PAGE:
API Policies on

Drugs and Alcohol

Alcohol Policy

  • Before going on a program with API, participants must sign our API Study/Intern Abroad Agreement and Code of Conduct which includes more specifics on our Alcohol and Drug policies.
  • Under-age participants should not drink alcohol on API Programs. In general, don’t do anything in your host country that you would not do in the United States.
  • If you are of legal drinking age, don’t drink too much, and make wise and thoughtful choices about your behavior and activities. Don’t do anything that you would not want your grandma, your home university, or local media to know about.
  • In almost all API program sites, most university students are of legal drinking age. At the on-site orientation, the correlation between drinking and unsafe or risky behavior is specifically addressed. Participants are encouraged to carefully monitor their own alcohol consumption and act responsibly.
  • Drink only in the company of trusted friends and host locals and never drink to the point of inebriation or loss of control. You should also keep your eyes on your drink at all times, and do not accept drinks from strangers.
  • The API Study Abroad Agreement and Code of Conduct prohibit alcohol consumption during API-sponsored events (i.e. group dinners or activities), and they also expressly prohibit alcohol abuse.
  • If you engage in behaviors that put your own safety or that of your program peers at risk, you could be dismissed from the API program, and under these circumstances you would need to return home at your own expense, potentially forfeiting academic credit and/or financial aid.
  • API strives to make all participants aware that many dangers abroad are avoidable through careful monitoring of one’s consumption of alcohol and by making prudent choices about socializing and traveling.

We are often asked if it is safe to drink at night in the host country:

Nightlife is a vibrant part of many cultures abroad and experiencing it will be part of the fun and enjoyment of living in your host country. The key is to be smart about participating in the local nighttime activities. API highly recommends that you give yourself time to acclimate to your host city and benefit from our extensive on-site orientations before exploring your new cities too much. In other words, you need to know where to go and where not to go, and you need to know how to get around and how to back home late at night. Our orientation sessions include tours of the host city and host institution, as well as overviews of the cityscape. You are encouraged to explore the city in small groups with other participants during the day in order to become more familiar with their neighborhoods, and you should avoid getting drunk.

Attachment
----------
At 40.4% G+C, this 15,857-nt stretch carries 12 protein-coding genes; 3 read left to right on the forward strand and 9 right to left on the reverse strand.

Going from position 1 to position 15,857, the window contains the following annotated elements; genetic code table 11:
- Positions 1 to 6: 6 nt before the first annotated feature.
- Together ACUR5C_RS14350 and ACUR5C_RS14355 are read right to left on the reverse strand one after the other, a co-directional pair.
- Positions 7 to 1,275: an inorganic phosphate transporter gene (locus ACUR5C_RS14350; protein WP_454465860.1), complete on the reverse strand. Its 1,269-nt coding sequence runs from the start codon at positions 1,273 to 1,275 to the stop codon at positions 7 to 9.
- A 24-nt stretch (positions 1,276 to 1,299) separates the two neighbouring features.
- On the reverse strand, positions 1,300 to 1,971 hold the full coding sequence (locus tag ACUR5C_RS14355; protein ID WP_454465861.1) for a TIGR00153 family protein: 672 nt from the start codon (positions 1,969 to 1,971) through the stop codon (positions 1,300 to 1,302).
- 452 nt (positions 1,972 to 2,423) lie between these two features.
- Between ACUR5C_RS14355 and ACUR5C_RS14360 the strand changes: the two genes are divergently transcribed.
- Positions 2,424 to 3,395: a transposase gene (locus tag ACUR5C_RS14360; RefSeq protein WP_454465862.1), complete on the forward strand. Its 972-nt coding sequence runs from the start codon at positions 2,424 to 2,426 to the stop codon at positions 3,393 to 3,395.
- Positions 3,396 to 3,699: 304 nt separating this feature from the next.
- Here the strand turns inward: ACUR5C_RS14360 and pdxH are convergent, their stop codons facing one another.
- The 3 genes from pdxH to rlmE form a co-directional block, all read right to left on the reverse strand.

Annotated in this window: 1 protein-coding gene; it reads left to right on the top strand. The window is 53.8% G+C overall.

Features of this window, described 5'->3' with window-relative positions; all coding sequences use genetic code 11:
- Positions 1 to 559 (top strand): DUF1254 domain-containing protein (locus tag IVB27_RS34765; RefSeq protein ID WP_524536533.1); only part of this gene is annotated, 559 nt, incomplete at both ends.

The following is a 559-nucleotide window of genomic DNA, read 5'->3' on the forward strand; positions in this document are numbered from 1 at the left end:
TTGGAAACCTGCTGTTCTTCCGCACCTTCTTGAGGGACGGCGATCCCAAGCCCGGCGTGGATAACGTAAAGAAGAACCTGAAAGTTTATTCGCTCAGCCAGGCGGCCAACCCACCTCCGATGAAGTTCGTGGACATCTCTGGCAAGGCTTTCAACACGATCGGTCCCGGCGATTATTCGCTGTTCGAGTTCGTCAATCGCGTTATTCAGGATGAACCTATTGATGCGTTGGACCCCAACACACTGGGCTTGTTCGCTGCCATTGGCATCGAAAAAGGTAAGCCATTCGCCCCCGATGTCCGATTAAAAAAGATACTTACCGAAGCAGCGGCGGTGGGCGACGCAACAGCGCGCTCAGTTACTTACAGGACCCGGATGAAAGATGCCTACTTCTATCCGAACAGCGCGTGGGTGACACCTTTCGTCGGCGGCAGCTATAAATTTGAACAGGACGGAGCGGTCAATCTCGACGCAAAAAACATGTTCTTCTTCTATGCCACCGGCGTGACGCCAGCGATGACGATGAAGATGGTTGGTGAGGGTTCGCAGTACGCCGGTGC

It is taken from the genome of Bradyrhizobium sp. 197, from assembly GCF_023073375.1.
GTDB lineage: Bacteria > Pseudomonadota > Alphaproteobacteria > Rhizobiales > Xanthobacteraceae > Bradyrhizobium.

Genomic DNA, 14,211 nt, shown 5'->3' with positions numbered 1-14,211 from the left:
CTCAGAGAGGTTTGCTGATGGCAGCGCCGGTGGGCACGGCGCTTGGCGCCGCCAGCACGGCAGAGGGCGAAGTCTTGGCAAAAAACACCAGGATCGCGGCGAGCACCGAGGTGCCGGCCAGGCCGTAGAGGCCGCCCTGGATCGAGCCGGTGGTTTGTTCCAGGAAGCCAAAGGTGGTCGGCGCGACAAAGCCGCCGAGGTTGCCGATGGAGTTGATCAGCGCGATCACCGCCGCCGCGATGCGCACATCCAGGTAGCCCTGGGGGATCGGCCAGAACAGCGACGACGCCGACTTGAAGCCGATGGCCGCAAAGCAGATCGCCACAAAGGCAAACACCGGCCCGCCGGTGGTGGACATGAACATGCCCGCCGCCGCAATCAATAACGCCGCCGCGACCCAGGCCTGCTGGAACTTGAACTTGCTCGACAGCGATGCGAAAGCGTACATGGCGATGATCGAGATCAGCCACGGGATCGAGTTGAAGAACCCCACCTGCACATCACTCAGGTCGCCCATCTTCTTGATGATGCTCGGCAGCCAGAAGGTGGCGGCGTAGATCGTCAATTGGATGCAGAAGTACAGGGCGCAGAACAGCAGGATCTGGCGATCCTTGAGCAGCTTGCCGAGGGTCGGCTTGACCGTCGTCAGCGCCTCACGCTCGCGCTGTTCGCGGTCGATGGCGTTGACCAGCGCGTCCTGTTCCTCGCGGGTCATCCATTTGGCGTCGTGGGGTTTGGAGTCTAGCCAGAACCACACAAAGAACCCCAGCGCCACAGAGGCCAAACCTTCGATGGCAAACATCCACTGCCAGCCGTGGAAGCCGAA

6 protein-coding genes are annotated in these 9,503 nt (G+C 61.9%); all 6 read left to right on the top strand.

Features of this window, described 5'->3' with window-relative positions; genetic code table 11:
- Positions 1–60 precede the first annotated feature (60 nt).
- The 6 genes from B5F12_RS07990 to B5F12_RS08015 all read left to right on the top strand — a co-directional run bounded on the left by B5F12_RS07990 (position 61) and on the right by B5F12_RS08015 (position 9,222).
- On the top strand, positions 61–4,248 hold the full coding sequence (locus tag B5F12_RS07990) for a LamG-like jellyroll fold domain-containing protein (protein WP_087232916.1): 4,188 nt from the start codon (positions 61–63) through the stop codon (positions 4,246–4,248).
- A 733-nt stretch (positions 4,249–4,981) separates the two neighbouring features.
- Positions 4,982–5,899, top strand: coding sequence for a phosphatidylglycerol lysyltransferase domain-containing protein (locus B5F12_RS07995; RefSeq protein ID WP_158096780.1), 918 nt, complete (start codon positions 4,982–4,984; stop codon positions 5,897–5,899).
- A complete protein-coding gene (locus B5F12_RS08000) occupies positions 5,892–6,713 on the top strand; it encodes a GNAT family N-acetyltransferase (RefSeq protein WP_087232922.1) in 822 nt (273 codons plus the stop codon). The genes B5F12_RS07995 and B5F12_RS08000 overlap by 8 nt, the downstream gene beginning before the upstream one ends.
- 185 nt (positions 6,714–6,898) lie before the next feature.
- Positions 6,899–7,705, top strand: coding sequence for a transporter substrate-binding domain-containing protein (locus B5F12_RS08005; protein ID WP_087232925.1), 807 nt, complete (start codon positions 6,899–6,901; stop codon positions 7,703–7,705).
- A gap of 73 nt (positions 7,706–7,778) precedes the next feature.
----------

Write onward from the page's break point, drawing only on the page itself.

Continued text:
Past participants have reported that the on-site orientation helped them to better understand the layout of their city, gain familiarity with the local transportation system and feel overall more comfortable in their new home away from home so that they felt comfortable when going out at night.

If you are concerned about your drinking (or that of your peers), resources exist around the world through Alcoholics Anonymous:

Alcoholics Anonymous World Services
P.O. Box 459, Grand Central Station
New York, NY 10163
Tel: 212-870-3400

Drug Policy

  • Before going on a program with API, participants must sign our API Study/Intern Abroad Agreement and Code of Conduct which includes more specifics on our Alcohol and Drug policies.
  • API policy prohibits drug use for program participants.
  • If participants are found to be using drugs in or out of program housing, consequences will range from a written warning to dismissal from program housing or program dismissal, depending on the severity of the incident.
  • Drug use includes misuse of prescription medication (e.g., sharing your ADHD medication with friends or using anti-anxiety medication like XANAX recreationally) or smoking marijuana.
  • Drug laws differ from country to country, as they differ from state to state in the U.S. In many countries, the penalties for using, dealing or being caught with drugs that are not prescribed to you can be serious, including fines, imprisonment, years of hard labor, and in some extreme cases, the death penalty. Marijuana is also illegal in some countries, and marijuana use, possession or purchase bears the same consequences as harder drugs. If you are arrested for the use or possession of drugs you are subject to the laws of your host country and there is nothing API or the U.S. Embassy can do to modify the consequences.
  • You are responsible for complying with local drug laws whether or not you know what the law is. Don’t take chances – avoid them completely.
  • Never carry an unknown package for a new friend or stranger. If you are arrested with drugs, you can be found guilty whether or not you knew what you possessed. This is not just a cautionary tale based on a Hollywood story like Brokedown Palace. The risk is real.

Recreational Use of Legal Drugs Abroad

  • API does not allow sharing of prescription drugs with others.
  • Prescription medication is given specifically for the prescribed party, under the supervision of that party’s doctor, taking into consideration other health concerns and medical history.
  • Sharing your medicine with a friend, without knowing that person’s medical history, allergies, other medication being taken at the time, etc., can have severe unintended consequences, and is strictly prohibited by API.
  • If you are with a friend who appears to be having a reaction to a prescription drug, call the local equivalent of 911 (your API representative will share the local number during orientation) and your on-site representative.